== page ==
Article

The Repoliticization of High-Rise Social Housing in the UK and the Classed Politics of Demolition

Citation

McCall V & Mooney G (2018) The Repoliticization of High-Rise Social Housing in the UK and the Classed Politics of Demolition. Built Environment, 43 (4), pp. 637-652. http://www.ingentaconnect.com/contentone/alex/benv/2018/00000043/00000004/art00012; https://doi.org/10.2148/benv.43.4.637

Abstract
This paper explores the politics behind high-rise housing and focuses on Glasgow, Scotland's largest city, as a case study to explore and understand the impact and consequences of sustained disinvestment in social housing. In recent decades there has been much investment on a global scale in high-rise living, while dominant narratives that surround the discussion of social housing in the UK has denigrated high-rise blocks and mobilized negative narratives about the tenants they house. Stigma and polarization often lead to what is seen as the only solution: demolition. However, the process of demolition is highly political, contextualized and highlights the classed nature of urban policy and of housing provision. This directly shapes the increasingly polarized landscapes of inequality which have become so pronounced in UK urban areas. The paper makes reference to the Grenfell Tower tragedy in London in 2017 and the case of the Red Roads flats demolition in Glasgow to highlight the wider issues within the politics of social housing, the impact and consequences of sustained disinvestment in social housing and the inequality experienced within the social and geographical landscape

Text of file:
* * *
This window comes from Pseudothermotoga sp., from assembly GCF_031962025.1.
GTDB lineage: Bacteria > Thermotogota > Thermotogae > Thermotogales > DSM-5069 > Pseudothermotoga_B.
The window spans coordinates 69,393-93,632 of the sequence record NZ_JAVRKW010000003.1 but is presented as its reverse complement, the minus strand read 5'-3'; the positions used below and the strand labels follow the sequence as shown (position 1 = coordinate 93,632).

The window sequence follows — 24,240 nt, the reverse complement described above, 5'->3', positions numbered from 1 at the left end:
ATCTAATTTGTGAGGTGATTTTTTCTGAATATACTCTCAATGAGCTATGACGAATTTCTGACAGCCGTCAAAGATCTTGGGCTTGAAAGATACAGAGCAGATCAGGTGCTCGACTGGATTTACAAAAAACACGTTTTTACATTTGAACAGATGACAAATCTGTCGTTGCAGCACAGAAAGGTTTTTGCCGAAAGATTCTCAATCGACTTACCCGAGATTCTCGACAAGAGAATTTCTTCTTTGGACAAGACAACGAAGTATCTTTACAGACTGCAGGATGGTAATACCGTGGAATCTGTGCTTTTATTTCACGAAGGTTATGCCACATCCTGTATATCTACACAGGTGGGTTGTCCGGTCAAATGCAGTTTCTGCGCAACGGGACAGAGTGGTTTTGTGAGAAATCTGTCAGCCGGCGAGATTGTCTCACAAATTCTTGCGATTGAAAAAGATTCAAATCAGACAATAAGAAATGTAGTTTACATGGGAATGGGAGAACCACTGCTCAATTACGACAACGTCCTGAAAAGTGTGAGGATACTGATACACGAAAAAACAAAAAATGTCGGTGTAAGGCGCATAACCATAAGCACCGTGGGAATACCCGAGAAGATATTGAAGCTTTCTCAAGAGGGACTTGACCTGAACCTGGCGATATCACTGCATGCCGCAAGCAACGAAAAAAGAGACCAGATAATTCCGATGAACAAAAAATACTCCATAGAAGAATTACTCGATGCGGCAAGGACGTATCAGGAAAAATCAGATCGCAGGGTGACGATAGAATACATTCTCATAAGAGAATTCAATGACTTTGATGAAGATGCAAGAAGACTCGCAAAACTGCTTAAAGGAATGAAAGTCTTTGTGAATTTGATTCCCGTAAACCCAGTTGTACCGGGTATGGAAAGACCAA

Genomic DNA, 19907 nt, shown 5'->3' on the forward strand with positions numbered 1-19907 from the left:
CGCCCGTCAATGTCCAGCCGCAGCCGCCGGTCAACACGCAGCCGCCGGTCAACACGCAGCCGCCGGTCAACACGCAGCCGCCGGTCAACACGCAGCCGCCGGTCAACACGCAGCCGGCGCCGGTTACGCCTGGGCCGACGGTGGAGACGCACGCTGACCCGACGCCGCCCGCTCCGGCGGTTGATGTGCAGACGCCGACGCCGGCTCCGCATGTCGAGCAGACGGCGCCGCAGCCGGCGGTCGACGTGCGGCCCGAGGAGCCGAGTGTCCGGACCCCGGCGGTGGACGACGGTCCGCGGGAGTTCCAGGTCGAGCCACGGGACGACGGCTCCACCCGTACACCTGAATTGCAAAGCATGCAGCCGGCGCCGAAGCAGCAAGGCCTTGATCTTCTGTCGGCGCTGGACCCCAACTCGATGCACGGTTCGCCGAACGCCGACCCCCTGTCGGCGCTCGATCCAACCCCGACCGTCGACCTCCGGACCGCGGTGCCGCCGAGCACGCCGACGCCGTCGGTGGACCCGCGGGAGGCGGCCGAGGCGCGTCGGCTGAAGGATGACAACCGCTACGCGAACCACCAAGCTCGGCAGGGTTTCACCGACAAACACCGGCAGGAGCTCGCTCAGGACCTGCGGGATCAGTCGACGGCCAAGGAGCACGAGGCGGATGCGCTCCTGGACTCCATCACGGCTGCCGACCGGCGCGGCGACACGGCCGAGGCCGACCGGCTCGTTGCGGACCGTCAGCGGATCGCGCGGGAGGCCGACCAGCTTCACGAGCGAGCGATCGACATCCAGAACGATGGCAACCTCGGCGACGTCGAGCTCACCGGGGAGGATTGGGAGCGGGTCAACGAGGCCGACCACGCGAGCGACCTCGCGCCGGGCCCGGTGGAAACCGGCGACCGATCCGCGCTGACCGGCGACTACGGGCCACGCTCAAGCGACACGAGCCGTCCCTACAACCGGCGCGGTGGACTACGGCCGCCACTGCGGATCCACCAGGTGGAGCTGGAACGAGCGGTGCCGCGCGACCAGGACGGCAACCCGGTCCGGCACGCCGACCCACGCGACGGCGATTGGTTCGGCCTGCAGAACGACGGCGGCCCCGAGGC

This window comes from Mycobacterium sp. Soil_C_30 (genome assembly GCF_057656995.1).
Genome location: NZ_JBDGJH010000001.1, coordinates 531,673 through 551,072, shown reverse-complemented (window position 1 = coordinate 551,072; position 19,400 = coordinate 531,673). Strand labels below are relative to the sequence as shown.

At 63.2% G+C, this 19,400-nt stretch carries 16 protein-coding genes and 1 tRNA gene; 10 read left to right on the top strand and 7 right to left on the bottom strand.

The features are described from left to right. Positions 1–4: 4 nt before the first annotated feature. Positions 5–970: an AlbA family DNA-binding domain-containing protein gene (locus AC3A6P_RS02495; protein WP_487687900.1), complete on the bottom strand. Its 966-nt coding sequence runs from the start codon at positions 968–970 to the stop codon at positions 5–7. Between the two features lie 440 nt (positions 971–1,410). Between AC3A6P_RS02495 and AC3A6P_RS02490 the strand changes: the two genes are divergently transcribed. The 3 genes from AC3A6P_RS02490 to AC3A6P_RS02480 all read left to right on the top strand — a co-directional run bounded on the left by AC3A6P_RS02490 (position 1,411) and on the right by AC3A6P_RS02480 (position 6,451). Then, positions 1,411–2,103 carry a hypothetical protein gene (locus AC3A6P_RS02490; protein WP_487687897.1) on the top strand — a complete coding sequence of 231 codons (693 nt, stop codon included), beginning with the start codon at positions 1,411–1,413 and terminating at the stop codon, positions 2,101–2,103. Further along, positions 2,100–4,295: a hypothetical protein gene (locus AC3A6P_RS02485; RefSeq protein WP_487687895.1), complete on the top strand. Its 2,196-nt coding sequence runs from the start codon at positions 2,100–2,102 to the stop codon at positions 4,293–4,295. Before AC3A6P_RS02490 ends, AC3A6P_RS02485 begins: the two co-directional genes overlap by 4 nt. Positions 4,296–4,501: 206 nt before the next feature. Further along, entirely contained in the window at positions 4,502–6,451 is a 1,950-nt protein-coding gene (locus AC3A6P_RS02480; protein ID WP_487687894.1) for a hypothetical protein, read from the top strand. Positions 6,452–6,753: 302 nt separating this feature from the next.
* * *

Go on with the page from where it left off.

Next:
Keywords
Social housing; Glasgow; high-rise; class; stigma; urban renewal

Journal
Built Environment: Volume 43, Issue 4

StatusPublished
Publication date31/12/2018
Publication date online01/12/2017
Date accepted by journal28/11/2017
URLhttp://hdl.handle.net/1893/26598
PublisherAlexandrine Press
Publisher URLhttp://www.ingentaconnect.com/…0000004/art00012
ISSN0263-7960